As my Poke use increased, I too experienced cysts seeping fluids. First along the inside arch of both feet. Later under the armpits and then behind the knees. These cysts always formed in line with each other as if they followed a subcutaneous vessel. The fluid was clear with a slightly yellow tinge but dried red and was not pus like. If there is a more powerful lymphatic herb I have yet to learn of it. The most dramatic effect for me occurred after two months of use. I was by then applying the Poke/Cayenne roll-on on all the major lymph gland areas, armpits, behind the knees and the groin. Pokeweed effects glands. It seems to be doing cleaning here. I wonder now if I had damaged tissue in my testicles perhaps from previous infections because at this point my nearly sixty year old gonads began to perform like a sixteen year old. Without embarrassing myself more, if this explanation intrigues you, it might be worth investigating with a Naturopath or Herbalist. I suggest you add Copaiba essential oil, topically and orally, to your regimen if you are working below the belt.

Finally the side effects. I noted sinus congestion. Not entirely filled or impacted but more like a bubbling feeling, not unlike the onset of a cold. This was most noticeable upon rising in the morning. Nothing really of much concern there. There was a groggy or spacey feeling at times. The major concern and here consider it a firm warning – Pokeweed is used at very low doses for a very short time because it can damage the kidneys. I noticed a slight tenderness in my lower back and that marked the end of my Pokeweed use. As always, contact me if I can answer any other questions.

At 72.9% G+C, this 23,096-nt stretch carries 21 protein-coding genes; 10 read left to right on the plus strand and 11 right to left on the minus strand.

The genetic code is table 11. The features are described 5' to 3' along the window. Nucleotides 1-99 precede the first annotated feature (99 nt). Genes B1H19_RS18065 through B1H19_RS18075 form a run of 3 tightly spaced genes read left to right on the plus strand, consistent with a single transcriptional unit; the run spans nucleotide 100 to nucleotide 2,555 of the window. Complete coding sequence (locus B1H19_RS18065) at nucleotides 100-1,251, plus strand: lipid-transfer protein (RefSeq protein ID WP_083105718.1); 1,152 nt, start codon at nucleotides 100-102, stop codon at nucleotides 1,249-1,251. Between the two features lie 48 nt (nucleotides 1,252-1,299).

Suggested Reading:

Susun Weed on Pokeweed

Corinna Wood on Poke & Lyme Disease

Mountain Medicine by Tommie Bass & Darryl Patton search for notes from my reading of this book on goodreads.com

Burdock’s Anti-aging Effect – Vanity Alert

An interesting research study on 21 different plant extracts, including Burdock, and their effects on elastin and collagen, the two key proteins in connective tissue. Both proteins are critical throughout the body but highly noticeable in skin quality, muscle tone, bone strength and the all important arterial wall. Most people who have gotten this far know that skin condition often indicates liver issues. So it’s wonderful to have beautiful skin but perhaps better to have a healthy liver. Bear in mind that these researchers tested “extracts” of the herbs noted here. That means they were concentrates. So for instance, where “white tea” is noted, this does not refer to a simple cup of “white tea” tea, as an infusion, but rather the solvent extract of the white tea plant. The following excerpt is from a study referenced at the bottom of this post and available on the National Institute of Health’s website at https://www.ncbi.nlm.nih.gov/pmc/
Background
Owing to their roles in tissue remodelling in health and disease, several studies have reported investigations on plant extracts as inhibitors of proteinases and as anti-oxidants.